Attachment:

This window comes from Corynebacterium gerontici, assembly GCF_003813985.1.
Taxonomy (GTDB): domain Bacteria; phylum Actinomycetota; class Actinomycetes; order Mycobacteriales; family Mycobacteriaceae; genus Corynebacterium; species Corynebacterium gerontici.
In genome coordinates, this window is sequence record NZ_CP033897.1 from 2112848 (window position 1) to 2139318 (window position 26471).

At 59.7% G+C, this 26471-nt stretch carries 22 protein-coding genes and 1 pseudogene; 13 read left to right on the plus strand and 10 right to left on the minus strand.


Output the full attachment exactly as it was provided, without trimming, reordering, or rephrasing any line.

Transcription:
This window comes from Corynebacterium gerontici, assembly GCF_003813985.1.
Taxonomy (GTDB): domain Bacteria; phylum Actinomycetota; class Actinomycetes; order Mycobacteriales; family Mycobacteriaceae; genus Corynebacterium; species Corynebacterium gerontici.
In genome coordinates, this window is sequence record NZ_CP033897.1 from 2112848 (window position 1) to 2139318 (window position 26471).

At 59.7% G+C, this 26471-nt stretch carries 22 protein-coding genes and 1 pseudogene; 13 read left to right on the plus strand and 10 right to left on the minus strand.